# HowTo: do Fanned Fretboards

Discussion in 'Luthier's Corner' started by The Insane, Apr 2, 2009.

1. ### The Insane

Jul 12, 2007
Germany
Hi everybody,

after successfully completing my first fanned fret bass I want to share the technique I used to get the angles on the fretboard right.

Get the exact measurements of:
-Distance Nut<->Middle of Fret for every fret
-Angle of each fret

You can do this with CAD or let FretFind (http://www.fretfind.ekips.org/ do the work for you.
Here's the result for my 6-string with a 34-37" fan from FretFind: The columns of interest are "angle" and "mid to nut"

Then we have to prepare the fretboard: I'm demonstrating this on a piece of scrapwood because I don't have a build going on at this moment
The two sides of the fretboard have to be perfectly straight and parallel . Then draw a centerline, again perfectly parallel to the sides:

Now I use a tape measure that has a sticky surface on the bottom and glue it right at the centerline so you can barely see the line

Ok, now we're ready for the tricky part. Get yourself a smooth and perfectly rectangular (I use a laminated) piece of wood. Glue another tape measure right at the edge and draw a line at 0 perpendicular to the side. Then mark a distance that can be easy worked with, something like 10 or 20cm. The longer the better (but not too long, will explain later). I used 15, so mark the distance of 15 on the perpendicular line. Lets call this point A

Now that we've got the exact angles for the fret we can use the tangens:

In our case side a is the side with 15cm length and b is the side with the tape measure. If we've got the right angle we can calculate side b

Now I use a great tool, a sliding bevel. Hold it firmly against the side and adjust it so it connects the point A with the tape measure at that point where it reads the value of side b!
Example: For the zero fret the angle is ~29,4° so side b is 8,45cm. Then connect Point A with 8,45cm at the tape measure. I hope a pic will explain this procedure:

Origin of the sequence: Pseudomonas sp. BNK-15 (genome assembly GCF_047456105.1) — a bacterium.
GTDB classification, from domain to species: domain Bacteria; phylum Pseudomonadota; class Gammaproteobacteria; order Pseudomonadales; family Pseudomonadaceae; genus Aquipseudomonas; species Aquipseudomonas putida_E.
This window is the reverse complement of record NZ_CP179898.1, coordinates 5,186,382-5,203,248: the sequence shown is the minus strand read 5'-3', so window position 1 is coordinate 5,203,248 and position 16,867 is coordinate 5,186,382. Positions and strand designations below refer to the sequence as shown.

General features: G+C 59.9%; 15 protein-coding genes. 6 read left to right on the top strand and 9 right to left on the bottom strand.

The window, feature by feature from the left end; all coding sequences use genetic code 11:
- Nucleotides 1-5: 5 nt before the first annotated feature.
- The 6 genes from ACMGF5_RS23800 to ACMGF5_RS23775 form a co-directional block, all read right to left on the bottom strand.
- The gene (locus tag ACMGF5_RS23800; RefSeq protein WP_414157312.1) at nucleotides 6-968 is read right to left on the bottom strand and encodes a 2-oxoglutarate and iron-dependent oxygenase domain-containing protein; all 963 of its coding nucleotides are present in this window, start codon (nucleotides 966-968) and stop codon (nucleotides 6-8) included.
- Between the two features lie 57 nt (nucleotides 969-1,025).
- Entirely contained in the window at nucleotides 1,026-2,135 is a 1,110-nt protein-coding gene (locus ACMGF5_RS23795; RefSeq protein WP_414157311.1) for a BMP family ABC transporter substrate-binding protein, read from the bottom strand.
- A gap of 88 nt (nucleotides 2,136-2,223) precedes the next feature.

If you're using FretFind, be sure to take the right angles (sometimes you have to substract the angle from 180°, sometimes add).
Tighten the sliding bevel and hold it to your fretboard. Slide it up and down until you reach the point where the middle of the fret has to be (Distance Nut<->Middle of Fret). On the side with the center line of course. I start with the zero fret at 0:

Then I use this sharp thing:

and scribe the correct angle on the fretboard

Well done! We got the correct angle for our first fanned fret! Now move on to the next one. Calculate side b again and transfer it on your fretboard

If you do this for all frets you should end up like this:

Well done! Our fretboard is ready for slotting. Now any common fretsaw will do the job and it's easy to slot it because we did cut the upper fibers of the wood already. Cut the fret slots, then taper, or taper first, then slot or glue on the neck first just as normal. With woods like Wenge it can be better to taper first because the fret slots might splinter or tear out when tapering.
It is absolutely essential to have a good centerline that's parallel to the sides of the fretboard and the sides of the fretboard itself being parallel.
Make up your mind about what is side a and side b, e.g be careful not to measure on the wrong side of the tape measure. If you look at the picture again, side a is the 15cm starting at the right side of the tape measure